Writer: Sarah Monette
Weird Tales Story: The Yellow Dressing Gown (Issue #349, March/April 2008)
Writer Bio: Sarah Monette has a Ph.D. in English literature and insufficient bookcases. Books out in 2007 include A Companion to Wolves (co-written with Elizabeth Bear) and The Mirador. Her short story collection, The Bone Key, features the same narrator-protagonist as her Weird Tales story.
I’ve been thinking a lot lately about catastrophes.
When I was teaching creative writing–many years ago now–I had a student turn in a story that was well-written, charming, deftly characterized: really an excellent piece of work except that it was nothing but a shaggy dog story, an elaborate build up to a feeble punchline. It ended as the narrator, having bought condoms in preparation for losing his virginity with his girlfriend, meets his girlfriend’s father for the first time, and, yes, you guessed it: Dear Old Dad is the pharmacist who sold him the condoms.
“But that’s just where the story starts,” I said.
Everyone–the other students in the class as well as the author–looked at me blankly. They loved the story. They thought it was great. None of them had seen the twist ending coming. (I’d predicted it, with all the gloomy inevitability of Greek tragedy, as soon as the pharmacist showed up.)
Now, obviously, I could go off here on a tangent about cliches and conventions and why a shaggy dog story is only funny the first time you hear it (except possibly the boy-foot bear with teaks of Chan, who tiptoes through my mind at odd moments), but let’s leave that alone. Let’s talk about catastrophes instead.
Because twist endings are something we grow out of, both as readers and as writers. My students’ enthusiasm was the result of being naive readers. Being a naive reader isn’t a crime; we all start there, and we all have to achieve enlightenment in our own time. Or not at all, and that’s okay, too.
But the problem of catastrophes is a different kettle of fish. The example I used is a very obvious one, but I feel the same dissatisfaction with Johanna Sinisalo’s Troll (2003), which is as far from a shaggy dog story as it is possible to be, but which is still two hundred fifty pages of beautifully written, thought provoking set-up for the catastrophe of the last twenty-five pages. And it’s the catastrophe that actually, finally, shows us what’s at stake. What these characters have to lose and have to gain.
Ã‚Â The novel ends just as the story is beginning.
I like to blame Aristotle for things whenever possible (The idea of the “tragic flaw”? Aristotle. The misogynistic bias of Western philosophy and science? Aristotle. Global warming? Aristotle. The propensity of my cats to demand their breakfast at ungodly hours of the morning? Aristotle.), and he is certainly the authority who codified the structure of tragedy as leading up to and culminating with the peripeteia, or reversal of fortune: the catastrophe. The logical conclusion of this line of reasoning–one might even argue the reductio ad absurdum–is of course the Jacobean revenge tragedy. It’s hard to tell a story when all your main characters are dead. Unless, of course, you’re writing about vampires.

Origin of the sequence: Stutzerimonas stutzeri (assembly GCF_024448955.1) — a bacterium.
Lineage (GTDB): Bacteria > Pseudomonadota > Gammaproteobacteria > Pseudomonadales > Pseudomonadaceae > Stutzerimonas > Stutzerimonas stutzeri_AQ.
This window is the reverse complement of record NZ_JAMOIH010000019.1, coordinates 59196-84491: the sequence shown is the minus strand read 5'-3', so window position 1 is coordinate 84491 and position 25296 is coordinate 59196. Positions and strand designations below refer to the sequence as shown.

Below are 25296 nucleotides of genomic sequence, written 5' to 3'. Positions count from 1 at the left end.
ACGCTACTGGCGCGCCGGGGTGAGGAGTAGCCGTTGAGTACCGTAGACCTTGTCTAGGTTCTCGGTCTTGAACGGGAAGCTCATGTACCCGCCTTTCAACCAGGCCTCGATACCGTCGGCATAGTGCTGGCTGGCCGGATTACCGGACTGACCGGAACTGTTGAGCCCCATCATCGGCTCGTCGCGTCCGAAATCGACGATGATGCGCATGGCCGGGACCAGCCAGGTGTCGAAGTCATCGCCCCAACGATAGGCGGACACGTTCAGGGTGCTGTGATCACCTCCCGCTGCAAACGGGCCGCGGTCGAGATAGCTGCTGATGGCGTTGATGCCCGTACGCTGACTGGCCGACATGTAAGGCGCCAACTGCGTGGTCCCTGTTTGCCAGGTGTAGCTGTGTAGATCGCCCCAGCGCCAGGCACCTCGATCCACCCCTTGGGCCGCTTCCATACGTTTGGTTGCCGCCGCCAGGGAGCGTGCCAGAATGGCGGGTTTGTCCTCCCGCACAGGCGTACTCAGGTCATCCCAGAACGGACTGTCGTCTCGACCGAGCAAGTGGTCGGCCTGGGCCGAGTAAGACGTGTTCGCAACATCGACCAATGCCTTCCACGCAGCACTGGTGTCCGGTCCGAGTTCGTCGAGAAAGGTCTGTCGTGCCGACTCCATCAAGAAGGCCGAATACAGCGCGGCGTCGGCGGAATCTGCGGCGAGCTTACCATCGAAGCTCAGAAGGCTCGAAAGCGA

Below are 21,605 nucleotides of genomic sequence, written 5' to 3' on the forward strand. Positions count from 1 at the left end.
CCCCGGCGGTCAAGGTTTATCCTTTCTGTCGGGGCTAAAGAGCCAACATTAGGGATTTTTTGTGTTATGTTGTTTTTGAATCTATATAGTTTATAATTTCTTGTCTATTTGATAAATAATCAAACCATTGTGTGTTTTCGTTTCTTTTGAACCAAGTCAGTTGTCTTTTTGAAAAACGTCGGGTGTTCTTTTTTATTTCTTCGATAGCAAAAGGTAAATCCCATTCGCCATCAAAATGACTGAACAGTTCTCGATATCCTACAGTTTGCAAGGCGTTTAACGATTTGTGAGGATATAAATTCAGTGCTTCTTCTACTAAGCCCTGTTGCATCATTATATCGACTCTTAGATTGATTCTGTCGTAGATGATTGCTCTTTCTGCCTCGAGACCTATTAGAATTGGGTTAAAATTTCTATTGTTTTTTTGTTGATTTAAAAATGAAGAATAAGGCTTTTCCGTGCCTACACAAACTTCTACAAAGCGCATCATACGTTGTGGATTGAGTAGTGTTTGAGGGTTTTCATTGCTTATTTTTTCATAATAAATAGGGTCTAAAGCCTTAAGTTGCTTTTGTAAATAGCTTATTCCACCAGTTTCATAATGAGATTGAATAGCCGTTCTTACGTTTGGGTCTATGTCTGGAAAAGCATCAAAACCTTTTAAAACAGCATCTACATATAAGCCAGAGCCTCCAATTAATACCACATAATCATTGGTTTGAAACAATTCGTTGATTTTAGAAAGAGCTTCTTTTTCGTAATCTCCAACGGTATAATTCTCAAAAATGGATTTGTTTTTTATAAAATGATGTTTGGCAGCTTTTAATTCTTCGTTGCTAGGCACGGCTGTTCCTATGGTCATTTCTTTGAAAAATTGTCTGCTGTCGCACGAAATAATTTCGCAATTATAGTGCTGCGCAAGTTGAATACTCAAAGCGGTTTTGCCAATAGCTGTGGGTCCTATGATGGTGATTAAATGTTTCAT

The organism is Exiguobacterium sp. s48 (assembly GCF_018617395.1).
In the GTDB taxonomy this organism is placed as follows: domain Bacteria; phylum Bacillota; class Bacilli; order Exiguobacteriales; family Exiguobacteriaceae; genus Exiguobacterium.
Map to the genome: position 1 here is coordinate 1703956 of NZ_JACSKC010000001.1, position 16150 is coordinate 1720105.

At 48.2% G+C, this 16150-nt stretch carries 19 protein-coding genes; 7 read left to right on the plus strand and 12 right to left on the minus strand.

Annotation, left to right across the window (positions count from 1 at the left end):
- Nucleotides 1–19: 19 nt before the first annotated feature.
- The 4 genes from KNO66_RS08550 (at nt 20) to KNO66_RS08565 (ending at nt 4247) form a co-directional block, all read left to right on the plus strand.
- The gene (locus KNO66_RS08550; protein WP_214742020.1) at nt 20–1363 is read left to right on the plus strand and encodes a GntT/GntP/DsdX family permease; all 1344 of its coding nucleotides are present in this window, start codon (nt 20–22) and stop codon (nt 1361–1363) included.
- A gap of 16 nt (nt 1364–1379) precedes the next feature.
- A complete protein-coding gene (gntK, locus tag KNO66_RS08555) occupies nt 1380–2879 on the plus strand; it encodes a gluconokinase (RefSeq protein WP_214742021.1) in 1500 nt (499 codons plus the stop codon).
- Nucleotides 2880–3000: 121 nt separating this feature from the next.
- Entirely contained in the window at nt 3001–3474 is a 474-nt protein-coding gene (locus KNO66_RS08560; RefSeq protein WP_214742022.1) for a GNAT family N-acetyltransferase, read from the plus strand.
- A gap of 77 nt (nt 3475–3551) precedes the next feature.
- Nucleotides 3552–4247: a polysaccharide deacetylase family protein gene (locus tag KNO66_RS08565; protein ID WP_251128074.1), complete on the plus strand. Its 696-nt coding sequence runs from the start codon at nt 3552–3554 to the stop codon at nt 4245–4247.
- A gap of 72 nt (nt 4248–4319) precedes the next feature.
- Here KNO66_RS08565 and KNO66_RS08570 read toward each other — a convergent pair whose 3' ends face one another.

And the problem isn’t that tragedy ends with catastrophe. It’s that tragedy is the only model we have for stories with catastrophes in them. In tragedy, the story ends with catastrophe because the point of tragedy, its raison d’ÃƒÂªtre, is to explore how and why the catastrophe occurs. It’s like a geometric proof and the self-blinding of Oedipus or the suicide of Othello is the dramatic equivalent of Q.E.D. The catastrophe is the story. But tragedy is actually a very narrow subset of the vast panorama of possible stories; most stories these days aren’t tragedies in the genre-specific sense, and their catastrophes aren’t meditations on human fallibility and its inevitable consequences. Most stories which end with catastrophe do so not because it’s their Q.E.D., the consequences of the choices made in the story, but because they’re following a structural model that has become divorced from its purpose. The catastrophe is the climax, the pay-off. Rim-shot. Curtain.
Thus ending with the catastrophe, unless you are writing a tragedy, involves the substitution of a structural pay-off for an emotional pay-off. It’s a cheat. Because the compelling aspect of catastrophe isn’t the disaster; it’s what happens after the punchline, when the protagonist has to pick him- or herself up off the floor and figure out what to do next. It’s the consequences. That’s the hard part, both to live and to write, but by the same token, it’s the part that matters. It’s the part that makes us human.